Georgia moves to purge more voters than it's adding
Georgia is looking to take even more people off the election voter rolls in the coming months (about 330,000) than have registered to vote so far this year (310,000).
The astonishing but seemingly coincidental similarity of those big numbers helps underscore, once again, how the state has become one of the nation's prime voting rights battlegrounds just as it has also become a newly competitive battleground electorally.
After one of the closest governor's races of last year, Democrats have high hopes for toppling the GOP's 14-year hold on all statewide contests by staging strong runs for both of the state's Senate seats and Georgia's 16 electoral votes. But the party's chances rest heavily on a huge turnout, especially by African-Americans and people who only think about voting in presidential years.
That could be made more difficult after the coming purge, which will target registrants who have not cast ballots in several years. The state estimates the vast majority of those people have died or moved away, and those who are still in Georgia but have been politically inactive will get a chance to keep their registration current.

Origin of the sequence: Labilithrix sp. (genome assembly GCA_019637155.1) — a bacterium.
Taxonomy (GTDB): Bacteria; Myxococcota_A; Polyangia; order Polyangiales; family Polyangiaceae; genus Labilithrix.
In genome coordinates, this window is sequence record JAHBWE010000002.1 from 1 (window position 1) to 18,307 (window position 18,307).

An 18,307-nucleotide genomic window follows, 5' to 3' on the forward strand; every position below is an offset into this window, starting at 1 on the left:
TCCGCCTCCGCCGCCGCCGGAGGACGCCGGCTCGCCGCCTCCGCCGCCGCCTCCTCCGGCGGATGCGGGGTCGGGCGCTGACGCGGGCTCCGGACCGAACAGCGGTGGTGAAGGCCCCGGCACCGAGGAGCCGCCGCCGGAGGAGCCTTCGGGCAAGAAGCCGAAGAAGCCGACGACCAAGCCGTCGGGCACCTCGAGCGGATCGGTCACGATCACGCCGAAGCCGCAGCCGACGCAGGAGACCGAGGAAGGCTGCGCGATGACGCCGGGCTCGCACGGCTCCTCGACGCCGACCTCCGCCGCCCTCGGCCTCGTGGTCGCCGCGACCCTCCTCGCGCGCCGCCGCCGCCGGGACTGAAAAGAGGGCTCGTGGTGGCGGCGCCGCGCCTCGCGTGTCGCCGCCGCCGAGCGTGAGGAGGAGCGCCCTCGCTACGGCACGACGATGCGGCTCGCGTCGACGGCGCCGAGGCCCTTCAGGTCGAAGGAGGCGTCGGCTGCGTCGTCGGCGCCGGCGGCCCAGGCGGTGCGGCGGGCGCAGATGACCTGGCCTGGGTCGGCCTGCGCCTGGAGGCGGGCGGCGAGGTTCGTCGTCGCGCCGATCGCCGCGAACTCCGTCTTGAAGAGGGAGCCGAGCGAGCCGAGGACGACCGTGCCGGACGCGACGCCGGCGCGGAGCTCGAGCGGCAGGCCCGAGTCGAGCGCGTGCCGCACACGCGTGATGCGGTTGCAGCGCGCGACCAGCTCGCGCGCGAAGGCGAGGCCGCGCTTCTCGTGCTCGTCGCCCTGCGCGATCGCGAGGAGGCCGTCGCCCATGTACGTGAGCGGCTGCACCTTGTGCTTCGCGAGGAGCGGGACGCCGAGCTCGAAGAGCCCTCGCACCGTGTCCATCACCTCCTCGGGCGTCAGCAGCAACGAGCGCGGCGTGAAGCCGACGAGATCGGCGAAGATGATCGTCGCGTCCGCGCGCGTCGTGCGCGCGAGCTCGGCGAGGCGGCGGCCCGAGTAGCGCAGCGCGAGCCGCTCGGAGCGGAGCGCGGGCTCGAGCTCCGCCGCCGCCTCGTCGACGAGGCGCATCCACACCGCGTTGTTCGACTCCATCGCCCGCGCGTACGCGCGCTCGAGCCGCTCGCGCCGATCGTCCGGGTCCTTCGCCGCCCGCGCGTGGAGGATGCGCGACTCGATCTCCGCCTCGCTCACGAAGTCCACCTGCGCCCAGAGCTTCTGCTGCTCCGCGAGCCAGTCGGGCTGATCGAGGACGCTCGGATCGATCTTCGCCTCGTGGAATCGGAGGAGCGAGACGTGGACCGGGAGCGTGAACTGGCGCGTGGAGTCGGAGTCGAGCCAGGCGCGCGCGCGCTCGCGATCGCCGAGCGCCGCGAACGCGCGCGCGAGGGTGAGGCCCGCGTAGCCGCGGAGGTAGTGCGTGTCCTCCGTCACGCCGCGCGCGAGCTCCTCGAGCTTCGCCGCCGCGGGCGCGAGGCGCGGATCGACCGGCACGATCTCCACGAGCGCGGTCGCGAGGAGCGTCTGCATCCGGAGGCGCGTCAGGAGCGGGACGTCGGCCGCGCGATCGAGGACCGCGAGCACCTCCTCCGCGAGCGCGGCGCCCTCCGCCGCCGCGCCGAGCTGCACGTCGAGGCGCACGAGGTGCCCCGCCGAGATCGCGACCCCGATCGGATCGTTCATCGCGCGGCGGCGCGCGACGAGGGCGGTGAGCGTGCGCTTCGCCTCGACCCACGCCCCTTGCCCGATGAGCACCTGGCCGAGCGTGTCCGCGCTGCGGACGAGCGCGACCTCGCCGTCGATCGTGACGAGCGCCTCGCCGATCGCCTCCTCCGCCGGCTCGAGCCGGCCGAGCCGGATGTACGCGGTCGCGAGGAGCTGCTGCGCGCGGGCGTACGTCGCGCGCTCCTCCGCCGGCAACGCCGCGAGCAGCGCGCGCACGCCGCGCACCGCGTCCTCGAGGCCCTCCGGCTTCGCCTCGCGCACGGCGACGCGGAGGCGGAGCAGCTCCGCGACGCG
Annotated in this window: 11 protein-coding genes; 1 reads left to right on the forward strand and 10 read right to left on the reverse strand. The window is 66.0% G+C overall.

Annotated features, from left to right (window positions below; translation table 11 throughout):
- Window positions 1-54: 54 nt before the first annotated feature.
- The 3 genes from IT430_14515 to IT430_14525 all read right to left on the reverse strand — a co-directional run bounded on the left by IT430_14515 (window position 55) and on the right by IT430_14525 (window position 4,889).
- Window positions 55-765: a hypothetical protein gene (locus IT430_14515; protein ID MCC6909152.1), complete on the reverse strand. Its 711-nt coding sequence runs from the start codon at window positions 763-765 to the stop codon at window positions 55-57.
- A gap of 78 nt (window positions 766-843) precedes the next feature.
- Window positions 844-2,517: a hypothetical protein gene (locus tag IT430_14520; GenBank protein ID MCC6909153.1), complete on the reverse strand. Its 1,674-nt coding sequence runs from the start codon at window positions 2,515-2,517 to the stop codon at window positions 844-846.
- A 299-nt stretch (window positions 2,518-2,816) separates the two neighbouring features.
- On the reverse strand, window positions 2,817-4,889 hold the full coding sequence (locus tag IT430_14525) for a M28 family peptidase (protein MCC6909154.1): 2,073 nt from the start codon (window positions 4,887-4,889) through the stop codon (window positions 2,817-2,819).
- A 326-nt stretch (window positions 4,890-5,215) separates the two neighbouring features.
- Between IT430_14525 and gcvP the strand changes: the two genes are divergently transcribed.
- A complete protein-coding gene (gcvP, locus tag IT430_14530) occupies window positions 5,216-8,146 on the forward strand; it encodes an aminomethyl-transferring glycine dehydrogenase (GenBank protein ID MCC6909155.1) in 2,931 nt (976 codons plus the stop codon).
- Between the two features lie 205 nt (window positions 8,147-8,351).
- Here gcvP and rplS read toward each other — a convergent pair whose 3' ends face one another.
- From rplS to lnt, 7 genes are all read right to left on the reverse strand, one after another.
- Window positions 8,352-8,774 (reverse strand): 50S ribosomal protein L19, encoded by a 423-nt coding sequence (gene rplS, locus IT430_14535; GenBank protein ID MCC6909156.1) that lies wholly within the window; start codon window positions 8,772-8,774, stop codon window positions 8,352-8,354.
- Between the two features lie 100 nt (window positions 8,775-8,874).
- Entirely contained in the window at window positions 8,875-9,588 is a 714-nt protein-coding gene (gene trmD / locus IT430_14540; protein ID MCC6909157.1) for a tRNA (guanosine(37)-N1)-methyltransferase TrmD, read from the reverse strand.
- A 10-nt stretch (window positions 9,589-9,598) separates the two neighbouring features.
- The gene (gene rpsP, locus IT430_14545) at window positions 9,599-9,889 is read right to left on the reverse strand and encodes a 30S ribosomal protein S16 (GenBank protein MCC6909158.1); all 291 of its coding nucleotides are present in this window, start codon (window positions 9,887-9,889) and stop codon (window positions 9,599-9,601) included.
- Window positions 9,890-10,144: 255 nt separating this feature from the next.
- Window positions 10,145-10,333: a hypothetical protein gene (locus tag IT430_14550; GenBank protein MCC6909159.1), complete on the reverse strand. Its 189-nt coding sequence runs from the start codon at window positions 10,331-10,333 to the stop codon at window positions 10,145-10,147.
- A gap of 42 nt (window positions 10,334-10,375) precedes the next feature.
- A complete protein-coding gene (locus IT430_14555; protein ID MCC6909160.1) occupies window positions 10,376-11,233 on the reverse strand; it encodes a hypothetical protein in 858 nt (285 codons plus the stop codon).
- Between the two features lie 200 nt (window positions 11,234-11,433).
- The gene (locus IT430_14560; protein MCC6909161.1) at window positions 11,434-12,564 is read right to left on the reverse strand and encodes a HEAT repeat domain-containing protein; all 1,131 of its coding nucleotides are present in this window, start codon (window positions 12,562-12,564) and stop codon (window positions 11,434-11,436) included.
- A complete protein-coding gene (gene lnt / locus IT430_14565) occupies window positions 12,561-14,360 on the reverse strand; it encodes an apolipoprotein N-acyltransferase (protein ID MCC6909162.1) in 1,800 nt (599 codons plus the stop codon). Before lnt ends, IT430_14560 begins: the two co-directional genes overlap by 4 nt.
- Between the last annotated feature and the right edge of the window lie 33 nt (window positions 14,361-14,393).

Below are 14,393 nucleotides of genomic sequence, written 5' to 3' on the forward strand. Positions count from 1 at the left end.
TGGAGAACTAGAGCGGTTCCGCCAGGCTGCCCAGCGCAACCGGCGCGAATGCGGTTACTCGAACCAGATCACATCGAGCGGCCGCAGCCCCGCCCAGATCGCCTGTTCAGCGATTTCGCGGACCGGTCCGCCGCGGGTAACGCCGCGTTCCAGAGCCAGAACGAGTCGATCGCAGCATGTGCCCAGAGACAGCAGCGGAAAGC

The secretary of state's office, which this week reported the surge in new registrations thanks in large part to the automatic registration of qualified people whenever they renew a driver's license, detailed its planned cleanup of the rolls just hours later.
Notices will be sent in coming days to the last known address of each inactive voter. To remain registered they must return a postage-paid form, re-register online or cast a ballot in next week's local elections. Those who don't respond in 30 days will have their names removed before year's end, well in advance of the March primary.
This is different from the last purge in Georgia, the largest single removal of voters in American history, when 534,00 registrations were canceled in 2017 without any warning. After a wave of complaints, the General Assembly passed a law requiring advance notice, but voting rights advocates say the system remains too harshly punitive for people who have decided not to vote in a while.
Still, last year the Supreme Court upheld Ohio's system for dropping voters who haven't cast ballots over a period of time. This month the state culled culled 182,000 registrations, or 2 percent of the statewide total, mostly people who had not gone to the polls in six years.
But Ohio makes public the names of potential cancellations, allowing voting rights groups to help them reregister. The Georgia secretary of state's office hasn't decided whether it it will make its roster public.